Advantages of a Definition of Done
Working with a Definition of Done offers several advantages:
- There is a common understanding of quality and the commitment of the team to deliver that quality. The idea of quality is more comprehensive because it refers to more than just a task or a user story.
- Everyone in the team knows what is expected of everyone and what the team has to deliver as a unit.
- The demand in the team to perform qualitative work is increasing.
- The agreed criteria can be checked, i.e. the DoD is a working tool.
- DoDs can be defined for different aspects, e.g. for user stories, features, sprints or releases. In this way, suitable DoDs can be created for topics, which can also be further developed together in a team.
- It becomes clear whether a backlog item, a feature or a user story is actually “done”.
The consistent application of the Definition of Done
Companies face several challenges when using a Definition of Done:
- How does the consistent application of a Definition of Done succeed?
- How is the interaction between different DoDs organised?
- How can the Definition of Done be improved?
When using a Definition of Done, organisations sooner or later ask themselves whether it is acceptable not always to fully meet all criteria. Maybe the defined criteria are more comprehensive than originally intended, maybe in individual cases it is okay to accept technical debts? There is no universal answer to this question; it lies in a grey area. For an organisation, however, it is important to distinguish whether it will be a one-off deviation or whether the DoD should be changed permanently. The refinement of the criteria can thus lead to a reduction or, conversely, to an increase in criteria.
The use of several DoDs on different levels can lead to an overhead and a loss of transparency. If the acceptance criteria of a user story are fulfilled, the Definition of Done must be checked. The DoD for the development of user stories is obvious. In addition, the Definition of Done of the Sprint and then possibly the Definition of Done of the Release apply. Where do organisations manage the relevant information? How is a user story accepted if a criterion is not met on another level? Doesn’t working with several DoDs result in criteria at higher levels being gradually shifted in the direction of user stories? These questions, too, cannot be answered generally. In other words, organisations need to find a pragmatic way of dealing with the DoDs at different levels and, if necessary, develop not only a single Definition of Done but also the interaction of different DoDs.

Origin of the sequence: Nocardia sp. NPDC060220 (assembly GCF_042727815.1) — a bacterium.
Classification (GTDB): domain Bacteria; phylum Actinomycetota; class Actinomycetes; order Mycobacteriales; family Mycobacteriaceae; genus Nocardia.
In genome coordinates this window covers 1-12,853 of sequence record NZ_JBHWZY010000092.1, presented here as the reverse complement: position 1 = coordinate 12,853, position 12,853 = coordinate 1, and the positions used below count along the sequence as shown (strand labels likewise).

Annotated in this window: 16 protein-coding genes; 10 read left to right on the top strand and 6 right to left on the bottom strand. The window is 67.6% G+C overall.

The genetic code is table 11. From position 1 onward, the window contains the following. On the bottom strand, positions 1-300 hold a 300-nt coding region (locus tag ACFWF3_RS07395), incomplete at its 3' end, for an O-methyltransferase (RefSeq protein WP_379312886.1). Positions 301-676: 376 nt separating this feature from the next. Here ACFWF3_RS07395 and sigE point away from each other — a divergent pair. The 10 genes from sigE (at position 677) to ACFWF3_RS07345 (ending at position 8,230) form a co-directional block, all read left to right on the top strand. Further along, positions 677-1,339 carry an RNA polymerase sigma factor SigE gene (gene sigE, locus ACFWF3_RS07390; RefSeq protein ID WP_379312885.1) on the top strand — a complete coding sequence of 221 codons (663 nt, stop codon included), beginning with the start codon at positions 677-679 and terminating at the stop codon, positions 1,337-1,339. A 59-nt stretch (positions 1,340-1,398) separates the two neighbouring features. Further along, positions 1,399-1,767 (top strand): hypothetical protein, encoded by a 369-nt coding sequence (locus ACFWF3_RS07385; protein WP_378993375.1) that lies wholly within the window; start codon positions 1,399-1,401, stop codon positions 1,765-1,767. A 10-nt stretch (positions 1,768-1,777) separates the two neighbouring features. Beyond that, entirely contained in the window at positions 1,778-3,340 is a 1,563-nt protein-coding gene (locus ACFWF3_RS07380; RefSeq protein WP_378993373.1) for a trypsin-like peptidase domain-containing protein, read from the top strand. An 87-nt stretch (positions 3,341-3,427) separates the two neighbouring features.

The Definition of Done in practice
Here you can find some English and German articles that deal with the Definition of Done in practice:
- Five reasons for having a Definition of Done – article by Michael Kuesters at Fail Fast, Move On.
- Schwächen der Definition of Done in der Anwendung – article by Felix Stein at One Lean and Agility.
- Demystifying the DoD in Agile – article by Alex Novkow at Modus Institute.
- Wer ist eigentlich für die Definition of Done verantwortlich? – article by Marc Kaufmann at srcum.org.
- Definition of Done Canvas – article by Rickard Jones on DZone.
- Definition of Done vs. User Stories vs. Acceptance Criteria – article at agile pain relief.
- Why Scrum Requires Completely “Done” Software Every Sprint – article by Christiaan Verwijs at scrum.org.
We would be happy to add more exciting contributions to the list.
Impulse to discuss:
Is a Definition of Done more a commitment of the team to quality or a tool for transparency?
Here you will find DoD Kards – “A game to work out the team definition of Done together”.
Here is an interesting German podcast on the focus and consistency for teams through the DoD.
And here you will find additional information from our Smartpedia section: